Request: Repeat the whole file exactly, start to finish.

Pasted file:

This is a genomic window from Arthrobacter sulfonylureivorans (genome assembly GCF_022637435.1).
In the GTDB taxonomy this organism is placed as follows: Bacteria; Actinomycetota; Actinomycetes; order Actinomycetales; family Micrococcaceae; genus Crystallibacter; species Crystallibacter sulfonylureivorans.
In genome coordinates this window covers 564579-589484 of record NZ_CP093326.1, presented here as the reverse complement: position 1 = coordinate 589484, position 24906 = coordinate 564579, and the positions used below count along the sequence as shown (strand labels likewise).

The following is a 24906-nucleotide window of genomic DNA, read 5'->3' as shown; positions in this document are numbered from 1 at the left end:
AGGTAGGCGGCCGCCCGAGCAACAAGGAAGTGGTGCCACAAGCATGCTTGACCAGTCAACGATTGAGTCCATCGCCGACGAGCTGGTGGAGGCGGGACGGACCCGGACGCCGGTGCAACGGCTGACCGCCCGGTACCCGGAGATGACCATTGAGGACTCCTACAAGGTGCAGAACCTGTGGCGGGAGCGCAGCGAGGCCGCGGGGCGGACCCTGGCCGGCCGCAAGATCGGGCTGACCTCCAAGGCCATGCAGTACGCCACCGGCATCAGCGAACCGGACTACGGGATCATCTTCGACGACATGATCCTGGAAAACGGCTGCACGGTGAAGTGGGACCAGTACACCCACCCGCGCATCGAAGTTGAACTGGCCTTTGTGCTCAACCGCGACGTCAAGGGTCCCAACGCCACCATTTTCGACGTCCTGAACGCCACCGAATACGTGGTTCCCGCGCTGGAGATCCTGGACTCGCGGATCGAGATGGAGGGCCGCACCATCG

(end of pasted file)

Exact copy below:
This is a genomic window from Arthrobacter sulfonylureivorans (genome assembly GCF_022637435.1).
In the GTDB taxonomy this organism is placed as follows: Bacteria; Actinomycetota; Actinomycetes; order Actinomycetales; family Micrococcaceae; genus Crystallibacter; species Crystallibacter sulfonylureivorans.
In genome coordinates this window covers 564579-589484 of record NZ_CP093326.1, presented here as the reverse complement: position 1 = coordinate 589484, position 24906 = coordinate 564579, and the positions used below count along the sequence as shown (strand labels likewise).

The following is a 24906-nucleotide window of genomic DNA, read 5'->3' as shown; positions in this document are numbered from 1 at the left end:
AGGTAGGCGGCCGCCCGAGCAACAAGGAAGTGGTGCCACAAGCATGCTTGACCAGTCAACGATTGAGTCCATCGCCGACGAGCTGGTGGAGGCGGGACGGACCCGGACGCCGGTGCAACGGCTGACCGCCCGGTACCCGGAGATGACCATTGAGGACTCCTACAAGGTGCAGAACCTGTGGCGGGAGCGCAGCGAGGCCGCGGGGCGGACCCTGGCCGGCCGCAAGATCGGGCTGACCTCCAAGGCCATGCAGTACGCCACCGGCATCAGCGAACCGGACTACGGGATCATCTTCGACGACATGATCCTGGAAAACGGCTGCACGGTGAAGTGGGACCAGTACACCCACCCGCGCATCGAAGTTGAACTGGCCTTTGTGCTCAACCGCGACGTCAAGGGTCCCAACGCCACCATTTTCGACGTCCTGAACGCCACCGAATACGTGGTTCCCGCGCTGGAGATCCTGGACTCGCGGATCGAGATGGAGGGCCGCACCATCG